EMC reported double-digit revenue growth for the third quarter on Wednesday and forecast another revenue gain in the fourth quarter despite global economic woes.
However, the company noted a dip in some areas at the end of the quarter and expects trouble ahead for the industry.
"We are seeing some signs of a slowdown in IT spending in many parts of the world and I believe the slowdown will continue into 2009," said EMC Chairman, President and CEO Joe Tucci, on a conference call following the results announcement. Tucci said he expects IT spending overall to grow between 1 percent and 3 percent in 2009.
The company's revenue grew 13 percent from last year's third quarter to US$3.7 billion (£2.3 bn), with 11 percent gains in both its information storage business and its RSA security division.
Sales gains in the U.S. lagged behind the rest of the world, with revenue growing 7 percent year-over-year in the U.S. compared with 19 percent for areas outside. The company got 46 percent of its revenue from outside the U.S. Revenue increased 20 percent in Europe, the Middle East and Africa, 19 percent in Asia-Pacific and Japan, and 27 percent in Latin America, EMC said.
"Even with a challenging economic environment ahead, we remain confident and well positioned to compete effectively, continue winning business and outpace our peers in the marketplace," Tucci said in a prepared statement.
In the last three weeks of September, EMC saw a slowdown among some customers, which Tucci attributed to caution caused by the stock meltdown and the weak credit market. Some large enterprises postponed purchases and some financial services companies held off on their spending amid a wave of consolidation, he said. On a worldwide basis, sales to financial services companies actually grew modestly in the third quarter, though not for Wall Street investment banks. Commercial customers and small and medium-sized businesses also became cautious, Tucci said.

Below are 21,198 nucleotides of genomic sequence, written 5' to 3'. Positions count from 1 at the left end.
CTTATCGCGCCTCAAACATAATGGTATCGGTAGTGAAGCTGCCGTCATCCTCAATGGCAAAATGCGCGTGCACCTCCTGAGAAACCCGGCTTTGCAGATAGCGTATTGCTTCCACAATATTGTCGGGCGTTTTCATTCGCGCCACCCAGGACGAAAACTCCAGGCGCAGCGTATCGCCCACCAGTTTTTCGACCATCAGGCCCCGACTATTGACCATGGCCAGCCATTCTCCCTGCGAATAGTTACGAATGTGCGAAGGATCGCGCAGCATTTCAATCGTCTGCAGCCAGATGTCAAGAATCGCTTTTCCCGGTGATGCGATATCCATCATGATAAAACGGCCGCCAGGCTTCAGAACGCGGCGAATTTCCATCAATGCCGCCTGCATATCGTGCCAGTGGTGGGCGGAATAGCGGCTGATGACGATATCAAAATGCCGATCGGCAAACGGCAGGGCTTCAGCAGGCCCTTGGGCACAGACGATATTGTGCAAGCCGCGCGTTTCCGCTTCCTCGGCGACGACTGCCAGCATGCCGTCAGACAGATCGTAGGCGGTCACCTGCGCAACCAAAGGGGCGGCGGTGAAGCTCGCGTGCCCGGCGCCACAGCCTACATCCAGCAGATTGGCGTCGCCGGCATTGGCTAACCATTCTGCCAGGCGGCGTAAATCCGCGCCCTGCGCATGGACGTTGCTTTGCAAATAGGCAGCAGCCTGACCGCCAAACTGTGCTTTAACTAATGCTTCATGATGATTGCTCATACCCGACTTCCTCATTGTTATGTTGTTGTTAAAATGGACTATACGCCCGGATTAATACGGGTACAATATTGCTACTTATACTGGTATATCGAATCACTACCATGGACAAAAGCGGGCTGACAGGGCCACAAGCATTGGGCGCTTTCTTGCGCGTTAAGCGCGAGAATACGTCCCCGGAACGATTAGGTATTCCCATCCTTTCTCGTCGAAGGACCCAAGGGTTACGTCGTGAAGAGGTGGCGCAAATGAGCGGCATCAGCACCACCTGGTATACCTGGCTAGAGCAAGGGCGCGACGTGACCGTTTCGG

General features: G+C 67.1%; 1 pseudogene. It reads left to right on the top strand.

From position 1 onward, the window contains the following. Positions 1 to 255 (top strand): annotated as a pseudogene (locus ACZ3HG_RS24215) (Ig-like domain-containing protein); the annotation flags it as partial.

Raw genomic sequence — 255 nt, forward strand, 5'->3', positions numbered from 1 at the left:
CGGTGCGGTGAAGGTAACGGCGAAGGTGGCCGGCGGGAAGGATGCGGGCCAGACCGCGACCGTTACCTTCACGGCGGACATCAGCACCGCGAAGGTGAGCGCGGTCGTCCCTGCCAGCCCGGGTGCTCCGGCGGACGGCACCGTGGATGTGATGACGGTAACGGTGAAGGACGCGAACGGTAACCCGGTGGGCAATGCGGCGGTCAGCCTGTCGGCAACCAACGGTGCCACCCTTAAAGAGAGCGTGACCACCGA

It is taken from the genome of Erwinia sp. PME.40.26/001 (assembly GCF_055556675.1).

However, Tucci said he believes the continuing growth of data within enterprises will insulate storage, as well as virtualisation and compliance, from an overall slump in IT spending.
Among EMC's product lines, sales of the high-end Symmetrix storage systems were flat, while the midrange Clariion line had 12 percent higher revenue than a year earlier, due partly to the launch of the Clariion CX4 line in August, said Chief Financial Officer David Goulden. Network-attached storage revenue rose 40 percent, with EMC gaining market share, he said.
The company's content management and archiving business had flat revenue, and EMC expects that market to continue to be affected by weakness in the overall enterprise software business, Goulden said. But revenue from professional services rose 23 percent from a year earlier, he said.
Tucci said he was pleased with the performance of EMC's VMware business, which on Tuesday reported third-quarter results above expectations and stuck to its earlier forecast for the fourth quarter. Despite a reorganization and hiring freeze at the virtualization software company, Tucci said EMC has no plans to spin off VMware.